Rethinking Bretton Woods | Thu, Aug 23, 2012
Money market funds are a prime example of the "shadow banking" system. This article provides background on money market funds, what risks they pose in the financial system, regulatory actions taken in the US and how the financial industry lobby has forestalled talks of further reforms.
In between JP Morgan losses, the LIBOR rate-rigging and HSBC’s money laundering discoveries, banks have been suffering an unusually hot summer. A more quiet debate, but one with equally important consequences for financial stability, refers to the money markets mutual funds sector, and has engulfed the US Securities and Exchange Commission (SEC).
Money market mutual funds are one prime example of the vehicles that constitute “shadow banking” (or “credit intermediation involving entities and activities outside the regular banking system,” in the definition adopted by the Financial Stability Board). Shadow banking activities dwarf – according to recent estimates—the size of the banking sector. But it was only last year, and at the behest of the French Presidency of the G20, that the Financial Stability Board decided to cast the spotlight on them. In one of the first FSB papers scoping out the issues, money market funds were identified as an area of concern and are the subject of one of five workstreams on “shadow banking” identified by an FSB work program produced last year.
Money market funds or money market mutual funds are one type of mutual fund. Because the shareholders can redeem the money at any time and the funds pledge to preserve the principal, these funds operate, in the eye of retail or institutional investors seeking for a vehicle to park their money, as an alternative to a bank deposit. Money market funds have an estimated USD 4.7 trillion in assets under management as of the third quarter of 2011. 
They can be “constant” or “variable” Net Asset Value (NAV). The funds that motivate the greatest concern are those with Constant Net Asset Value, which are believed to represent 80 per cent of the total assets of money market funds. Throughout the rest of this article, unless otherwise stated, the expression “money market mutual funds” or MMMFs refers to this latter category. The constant value MMMFs aim to earn interest for shareholders while maintaining a net asset value of USD 1 per share. In order to backstop this pledge, MMMFs invest in high liquidity, low risk assets.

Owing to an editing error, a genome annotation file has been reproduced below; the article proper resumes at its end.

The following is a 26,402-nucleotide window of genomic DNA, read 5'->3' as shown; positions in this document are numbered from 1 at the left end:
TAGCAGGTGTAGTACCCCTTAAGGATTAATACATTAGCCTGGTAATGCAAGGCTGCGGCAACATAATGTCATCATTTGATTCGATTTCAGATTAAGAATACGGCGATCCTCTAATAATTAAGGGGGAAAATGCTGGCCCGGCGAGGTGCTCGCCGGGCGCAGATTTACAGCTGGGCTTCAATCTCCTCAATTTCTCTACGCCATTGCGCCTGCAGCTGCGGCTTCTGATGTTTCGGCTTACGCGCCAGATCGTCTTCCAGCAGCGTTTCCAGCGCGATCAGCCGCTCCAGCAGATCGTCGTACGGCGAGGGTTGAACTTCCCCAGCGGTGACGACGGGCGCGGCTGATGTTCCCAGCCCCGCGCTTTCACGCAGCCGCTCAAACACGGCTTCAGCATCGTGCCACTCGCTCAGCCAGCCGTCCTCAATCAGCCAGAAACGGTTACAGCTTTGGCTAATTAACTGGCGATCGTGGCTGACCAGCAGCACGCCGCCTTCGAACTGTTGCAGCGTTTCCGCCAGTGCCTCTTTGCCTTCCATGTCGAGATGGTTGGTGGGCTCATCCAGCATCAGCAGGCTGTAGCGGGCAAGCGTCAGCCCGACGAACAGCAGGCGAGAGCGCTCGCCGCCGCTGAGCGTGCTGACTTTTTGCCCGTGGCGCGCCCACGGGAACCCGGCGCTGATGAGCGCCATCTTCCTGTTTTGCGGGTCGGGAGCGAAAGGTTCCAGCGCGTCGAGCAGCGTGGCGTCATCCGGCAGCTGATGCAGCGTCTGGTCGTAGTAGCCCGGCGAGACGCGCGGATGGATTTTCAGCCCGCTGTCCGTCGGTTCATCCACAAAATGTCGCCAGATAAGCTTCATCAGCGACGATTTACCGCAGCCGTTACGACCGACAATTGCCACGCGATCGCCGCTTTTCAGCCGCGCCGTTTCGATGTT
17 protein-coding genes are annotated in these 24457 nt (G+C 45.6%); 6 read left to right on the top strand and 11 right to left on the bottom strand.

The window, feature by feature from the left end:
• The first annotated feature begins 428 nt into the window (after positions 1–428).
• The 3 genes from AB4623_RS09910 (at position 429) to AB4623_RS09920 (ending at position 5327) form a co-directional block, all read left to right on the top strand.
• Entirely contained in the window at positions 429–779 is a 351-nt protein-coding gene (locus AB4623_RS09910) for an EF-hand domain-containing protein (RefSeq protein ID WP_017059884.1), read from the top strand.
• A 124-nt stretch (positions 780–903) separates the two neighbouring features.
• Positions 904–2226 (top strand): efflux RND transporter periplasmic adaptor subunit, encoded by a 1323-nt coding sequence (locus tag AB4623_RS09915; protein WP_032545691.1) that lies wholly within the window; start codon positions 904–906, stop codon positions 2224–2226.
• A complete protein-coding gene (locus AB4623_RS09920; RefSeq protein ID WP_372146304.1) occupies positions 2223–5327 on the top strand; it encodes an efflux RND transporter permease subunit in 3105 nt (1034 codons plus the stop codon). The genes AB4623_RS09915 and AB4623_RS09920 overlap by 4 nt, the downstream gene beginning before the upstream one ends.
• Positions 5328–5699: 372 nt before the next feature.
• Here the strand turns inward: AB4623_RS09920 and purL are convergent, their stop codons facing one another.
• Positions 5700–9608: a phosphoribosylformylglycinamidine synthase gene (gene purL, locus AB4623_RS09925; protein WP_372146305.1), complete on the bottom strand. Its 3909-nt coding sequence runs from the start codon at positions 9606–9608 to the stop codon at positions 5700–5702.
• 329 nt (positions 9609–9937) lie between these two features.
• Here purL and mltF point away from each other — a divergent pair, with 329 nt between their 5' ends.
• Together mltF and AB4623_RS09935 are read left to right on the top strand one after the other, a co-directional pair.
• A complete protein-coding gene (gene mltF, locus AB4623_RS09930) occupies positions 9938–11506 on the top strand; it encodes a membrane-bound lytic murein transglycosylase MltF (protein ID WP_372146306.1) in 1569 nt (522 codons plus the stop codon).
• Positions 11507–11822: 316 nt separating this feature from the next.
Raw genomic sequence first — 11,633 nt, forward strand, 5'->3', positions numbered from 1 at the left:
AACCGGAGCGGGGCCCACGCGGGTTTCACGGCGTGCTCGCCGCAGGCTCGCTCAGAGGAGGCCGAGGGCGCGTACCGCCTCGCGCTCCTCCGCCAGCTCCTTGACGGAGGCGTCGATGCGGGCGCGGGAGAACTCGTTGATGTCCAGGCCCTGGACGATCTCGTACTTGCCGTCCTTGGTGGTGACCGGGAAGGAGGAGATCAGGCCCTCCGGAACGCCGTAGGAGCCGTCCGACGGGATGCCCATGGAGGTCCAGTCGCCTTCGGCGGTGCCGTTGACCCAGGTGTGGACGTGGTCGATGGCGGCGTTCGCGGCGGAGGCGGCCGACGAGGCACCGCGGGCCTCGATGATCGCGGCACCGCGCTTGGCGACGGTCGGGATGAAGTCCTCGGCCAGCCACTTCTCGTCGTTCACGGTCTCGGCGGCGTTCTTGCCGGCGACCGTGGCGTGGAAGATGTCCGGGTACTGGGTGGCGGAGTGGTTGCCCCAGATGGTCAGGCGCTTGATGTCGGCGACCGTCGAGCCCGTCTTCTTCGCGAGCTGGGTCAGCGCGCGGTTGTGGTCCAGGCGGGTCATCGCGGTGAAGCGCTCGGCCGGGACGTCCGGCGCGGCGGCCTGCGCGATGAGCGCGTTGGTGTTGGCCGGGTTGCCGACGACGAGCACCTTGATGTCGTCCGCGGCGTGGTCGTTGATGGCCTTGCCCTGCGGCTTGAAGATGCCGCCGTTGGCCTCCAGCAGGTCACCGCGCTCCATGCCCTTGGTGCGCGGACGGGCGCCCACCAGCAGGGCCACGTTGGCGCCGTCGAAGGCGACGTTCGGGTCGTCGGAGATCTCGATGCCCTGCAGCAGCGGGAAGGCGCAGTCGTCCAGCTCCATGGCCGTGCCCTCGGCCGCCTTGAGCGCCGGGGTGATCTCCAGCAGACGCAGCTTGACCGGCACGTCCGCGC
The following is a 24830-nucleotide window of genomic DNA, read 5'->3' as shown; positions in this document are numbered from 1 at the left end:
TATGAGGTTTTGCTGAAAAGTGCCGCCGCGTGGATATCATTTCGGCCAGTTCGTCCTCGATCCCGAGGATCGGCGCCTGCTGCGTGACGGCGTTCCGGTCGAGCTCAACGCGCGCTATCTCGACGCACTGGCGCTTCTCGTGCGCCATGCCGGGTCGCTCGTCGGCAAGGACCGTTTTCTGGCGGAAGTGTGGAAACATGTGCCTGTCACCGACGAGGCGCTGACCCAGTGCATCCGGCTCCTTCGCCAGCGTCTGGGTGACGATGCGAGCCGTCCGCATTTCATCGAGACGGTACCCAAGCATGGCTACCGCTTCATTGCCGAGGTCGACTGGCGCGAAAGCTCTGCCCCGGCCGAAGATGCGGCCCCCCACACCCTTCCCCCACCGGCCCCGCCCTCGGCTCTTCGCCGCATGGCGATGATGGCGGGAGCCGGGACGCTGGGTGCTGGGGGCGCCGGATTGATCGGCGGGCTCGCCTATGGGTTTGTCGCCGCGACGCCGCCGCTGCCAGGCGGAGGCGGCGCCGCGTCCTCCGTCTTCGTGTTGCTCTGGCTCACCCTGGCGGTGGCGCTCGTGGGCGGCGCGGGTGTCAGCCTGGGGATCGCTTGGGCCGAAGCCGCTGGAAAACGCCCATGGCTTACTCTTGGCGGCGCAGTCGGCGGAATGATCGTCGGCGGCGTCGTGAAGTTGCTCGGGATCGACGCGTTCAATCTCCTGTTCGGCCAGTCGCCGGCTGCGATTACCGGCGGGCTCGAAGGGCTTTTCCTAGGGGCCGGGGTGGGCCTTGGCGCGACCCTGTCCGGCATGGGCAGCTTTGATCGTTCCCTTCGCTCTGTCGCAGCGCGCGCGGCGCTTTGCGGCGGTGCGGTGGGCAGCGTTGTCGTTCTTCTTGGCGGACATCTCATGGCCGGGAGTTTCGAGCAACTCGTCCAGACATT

In the US, they are exempted from the normal requirements of valuation of mutual funds. Mutual funds would have to use the market value of their assets – the securities in which they invest-- in order to price their shares. In other words, the fluctuations in prices of the stocks, bonds, etc in which mutual funds invest would have to be reflected in the day-to-day price listed for their shares. But MMMFs are exempted from this requirement: they can use an “amortized cost” accounting convention, by which they round up the price of their shares, instead of using market value. For instance, if the value of the assets meant that their shares instead of 1 USD are worth, say, USD 0.997, they get to still list the price as 1 USD. Only if the market value of the assets falls by more than a half percentage point – that is, below a price per share of USD 0.995 – the MMMFs are required to reprice their shares downwards.
The benefit of this accounting convention was given to MMMFs understanding that the assets they invest on are highly liquid and low risk, and the regulation, thus, requires them to do so.